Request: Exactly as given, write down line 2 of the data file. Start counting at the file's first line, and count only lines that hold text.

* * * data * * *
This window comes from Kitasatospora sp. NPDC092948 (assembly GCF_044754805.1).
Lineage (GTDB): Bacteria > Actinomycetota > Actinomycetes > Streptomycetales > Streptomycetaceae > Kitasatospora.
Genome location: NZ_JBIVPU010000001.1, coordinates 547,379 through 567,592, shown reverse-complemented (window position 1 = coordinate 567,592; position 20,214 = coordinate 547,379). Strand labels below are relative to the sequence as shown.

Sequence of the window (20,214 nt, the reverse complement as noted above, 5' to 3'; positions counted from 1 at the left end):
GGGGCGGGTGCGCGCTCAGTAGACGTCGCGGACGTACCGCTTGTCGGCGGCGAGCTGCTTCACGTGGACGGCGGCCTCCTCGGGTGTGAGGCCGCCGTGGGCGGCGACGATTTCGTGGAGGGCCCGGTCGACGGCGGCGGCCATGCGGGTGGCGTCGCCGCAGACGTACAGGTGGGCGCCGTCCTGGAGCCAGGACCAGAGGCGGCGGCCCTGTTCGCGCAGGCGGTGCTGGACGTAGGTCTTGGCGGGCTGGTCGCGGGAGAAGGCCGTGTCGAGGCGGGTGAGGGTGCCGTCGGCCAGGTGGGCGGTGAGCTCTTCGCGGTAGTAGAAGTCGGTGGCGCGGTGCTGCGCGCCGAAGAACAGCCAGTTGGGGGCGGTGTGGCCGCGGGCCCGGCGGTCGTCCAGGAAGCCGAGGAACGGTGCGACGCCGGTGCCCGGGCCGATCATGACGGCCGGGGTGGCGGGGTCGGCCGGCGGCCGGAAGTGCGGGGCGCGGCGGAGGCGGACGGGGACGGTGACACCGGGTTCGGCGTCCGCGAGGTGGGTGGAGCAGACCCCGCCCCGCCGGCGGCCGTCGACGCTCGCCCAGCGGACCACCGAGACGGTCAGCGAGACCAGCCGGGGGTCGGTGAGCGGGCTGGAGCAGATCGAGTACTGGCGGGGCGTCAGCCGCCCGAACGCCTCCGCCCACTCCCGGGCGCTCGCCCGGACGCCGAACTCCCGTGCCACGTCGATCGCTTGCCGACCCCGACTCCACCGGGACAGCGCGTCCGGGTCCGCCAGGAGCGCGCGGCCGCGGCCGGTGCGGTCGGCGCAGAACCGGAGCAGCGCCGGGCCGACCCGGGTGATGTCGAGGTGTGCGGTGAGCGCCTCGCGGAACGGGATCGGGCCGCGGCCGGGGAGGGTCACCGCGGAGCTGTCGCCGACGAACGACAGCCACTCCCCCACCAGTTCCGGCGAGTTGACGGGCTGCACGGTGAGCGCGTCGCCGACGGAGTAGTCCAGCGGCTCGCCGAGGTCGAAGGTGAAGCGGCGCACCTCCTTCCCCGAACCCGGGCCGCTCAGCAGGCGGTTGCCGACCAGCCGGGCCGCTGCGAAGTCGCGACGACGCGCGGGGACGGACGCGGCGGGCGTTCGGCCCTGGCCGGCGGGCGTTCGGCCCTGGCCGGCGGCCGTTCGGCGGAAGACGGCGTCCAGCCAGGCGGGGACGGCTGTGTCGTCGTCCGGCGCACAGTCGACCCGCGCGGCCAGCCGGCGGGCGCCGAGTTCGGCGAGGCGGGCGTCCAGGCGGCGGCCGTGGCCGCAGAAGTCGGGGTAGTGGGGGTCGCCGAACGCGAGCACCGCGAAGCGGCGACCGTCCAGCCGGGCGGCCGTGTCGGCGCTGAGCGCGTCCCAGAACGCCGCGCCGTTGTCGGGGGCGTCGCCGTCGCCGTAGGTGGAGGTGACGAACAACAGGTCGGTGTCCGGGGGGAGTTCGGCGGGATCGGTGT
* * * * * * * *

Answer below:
Lineage (GTDB): Bacteria > Actinomycetota > Actinomycetes > Streptomycetales > Streptomycetaceae > Kitasatospora.